*Document Withdrawn Per Lead*
The new Annex would serve the same purpose as the existing Annex, providing office space, hearing rooms, conference rooms, and supporting facilities for the Legislature and executive branch. Approximately 1,700 personnel (i.e., combined elected officials, their staff, and other employees in the Capitol) work in the Annex. The number of employees would not change as a result of development of the new Annex, although some employees currently located in the Legislative Office Building may move to the Annex, and vice versa. Like the existing Annex, the new Annex would be physically connected to the Historic Capitol. The new Annex would provide approximately 525,000 gross square feet of space, compared to the 325,000 square feet in the existing Annex. The new Annex would support more and larger hearing rooms and conference rooms, more consistently sized office spaces, and more efficiently designed facilities.
The footprint of the new Annex building is proposed as a Double-T configuration and would extend east to the 12th Street walkway in Capitol Park. The building would be formed with two north-south oriented rectangles; the shorter rectangle closer to and shorter than the length of the north/south extent of the Historic Capitol, and the footprint of the second longer rectangle extending north/south beyond the first rectangle. The Double-T building height would be no taller than the parapet of the historic capitol and/or the base of the existing Capitol dome. The Double-T height would be no more than 125 feet, which is lower than the current colonnade level and well below the base of the dome. This height limitation, along with the overall massing of the new Annex is intended to reinforce its subservience to the Historic Capitol building. The floors within the Annex would be designed to align with the floors in the Historic Capitol, with new Annex floors connecting to the corresponding floor in the Historic Capitol (e.g., the 2nd floor of the Annex connects to the 2nd floor of the Historic Capitol, the 3rd Floor of the Annex connects to the 3rd Floor of the Historic Capitol, etc.). This is not the current condition, where, for example, the current 3rd floor of the Annex connects to the 2nd floor of the Historic Capitol.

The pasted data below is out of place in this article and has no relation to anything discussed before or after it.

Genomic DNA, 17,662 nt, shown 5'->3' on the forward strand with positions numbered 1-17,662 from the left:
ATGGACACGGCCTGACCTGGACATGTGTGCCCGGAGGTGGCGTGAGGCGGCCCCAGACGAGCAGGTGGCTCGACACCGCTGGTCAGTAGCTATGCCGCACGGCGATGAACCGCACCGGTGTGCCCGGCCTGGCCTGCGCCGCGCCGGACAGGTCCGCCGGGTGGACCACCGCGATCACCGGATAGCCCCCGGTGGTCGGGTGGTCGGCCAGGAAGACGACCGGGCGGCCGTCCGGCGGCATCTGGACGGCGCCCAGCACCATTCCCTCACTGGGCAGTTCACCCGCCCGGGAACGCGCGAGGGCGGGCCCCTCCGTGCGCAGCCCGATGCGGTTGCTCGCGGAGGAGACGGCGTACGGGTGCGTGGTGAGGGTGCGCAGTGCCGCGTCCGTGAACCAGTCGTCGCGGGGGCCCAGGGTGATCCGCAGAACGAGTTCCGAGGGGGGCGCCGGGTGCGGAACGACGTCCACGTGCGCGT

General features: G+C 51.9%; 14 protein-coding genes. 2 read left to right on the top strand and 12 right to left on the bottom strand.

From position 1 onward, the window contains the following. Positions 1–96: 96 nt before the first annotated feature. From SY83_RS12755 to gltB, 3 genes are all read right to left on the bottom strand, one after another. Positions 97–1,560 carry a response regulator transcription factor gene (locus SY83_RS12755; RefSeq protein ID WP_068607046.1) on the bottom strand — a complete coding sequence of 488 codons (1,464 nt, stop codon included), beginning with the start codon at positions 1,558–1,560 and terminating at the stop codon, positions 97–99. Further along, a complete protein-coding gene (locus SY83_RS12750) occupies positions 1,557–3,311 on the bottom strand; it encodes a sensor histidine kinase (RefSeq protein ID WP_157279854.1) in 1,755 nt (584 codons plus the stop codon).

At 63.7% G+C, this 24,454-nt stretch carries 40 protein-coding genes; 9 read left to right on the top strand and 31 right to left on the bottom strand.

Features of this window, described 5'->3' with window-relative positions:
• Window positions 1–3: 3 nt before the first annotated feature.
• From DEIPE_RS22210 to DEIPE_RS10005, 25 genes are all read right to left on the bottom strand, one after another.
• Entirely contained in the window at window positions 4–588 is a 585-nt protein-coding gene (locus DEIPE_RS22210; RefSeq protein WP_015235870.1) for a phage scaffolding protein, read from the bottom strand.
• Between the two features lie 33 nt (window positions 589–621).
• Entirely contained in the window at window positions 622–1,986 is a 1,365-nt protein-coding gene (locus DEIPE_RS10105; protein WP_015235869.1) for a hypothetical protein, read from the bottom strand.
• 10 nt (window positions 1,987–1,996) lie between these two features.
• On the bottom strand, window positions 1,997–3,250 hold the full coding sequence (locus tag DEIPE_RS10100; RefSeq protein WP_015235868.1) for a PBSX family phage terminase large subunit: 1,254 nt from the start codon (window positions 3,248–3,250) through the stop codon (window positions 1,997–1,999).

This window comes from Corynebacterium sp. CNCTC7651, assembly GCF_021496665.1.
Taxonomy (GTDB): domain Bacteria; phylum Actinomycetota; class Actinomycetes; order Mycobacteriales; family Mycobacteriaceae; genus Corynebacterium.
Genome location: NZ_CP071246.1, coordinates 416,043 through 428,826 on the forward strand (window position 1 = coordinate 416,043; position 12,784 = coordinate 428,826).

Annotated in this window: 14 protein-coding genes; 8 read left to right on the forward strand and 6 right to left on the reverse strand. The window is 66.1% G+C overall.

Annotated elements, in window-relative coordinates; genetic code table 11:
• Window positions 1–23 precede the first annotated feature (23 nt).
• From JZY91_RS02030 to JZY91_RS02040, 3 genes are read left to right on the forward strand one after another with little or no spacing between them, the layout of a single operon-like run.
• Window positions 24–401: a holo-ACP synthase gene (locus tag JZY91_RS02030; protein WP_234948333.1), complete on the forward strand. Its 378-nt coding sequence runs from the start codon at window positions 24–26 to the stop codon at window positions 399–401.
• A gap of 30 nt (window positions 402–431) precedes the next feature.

The exterior of the Double-T Annex would be a glass “pleated wall” design. The selection of a glass exterior serves multiple purposes; for example, the glass exterior maximizes the availability of natural light, improving work conditions for building occupants and minimizing the need for artificial light. Reflecting regulatory standards for constructing new buildings adjacent to historic buildings, the New Annex would be compatible with, but not identical to the Historic West Wing. The New Annex will be compatible with the Historic West Wing through inclusion of materials with corresponding heights, widths, form (e.g., columns), and colors to the Historic West Wing. A portion of the glass would be coated with a white frit pattern (ceramic coating on the glass) which would serve to control heat gain and glare, limit reflectivity of the glass, and give the facade a white color, to more closely integrate the New Annex with the Historic West Wing.
Demolition of the existing Annex would include removal of the existing underground parking. Replacement parking, rather than in the Annex basement, is proposed under the 12th Street walkway to reduce impacts to trees and landscaping in Capitol Park. The construction disturbance area and footprint of the garage has been designed to avoid several important trees in Capitol Park. The new underground parking would accommodate approximately 150 vehicles and would include electric vehicle charging stations in numbers that meet or exceed minimum building code standards. As with the current Annex basement parking, the 12th Street alignment for the underground parking would have entries/exits with security checkpoints on both L Street and N Street. The State is actively coordinating with the City of Sacramento transportation planning staff on the entries/exits on L and N Streets.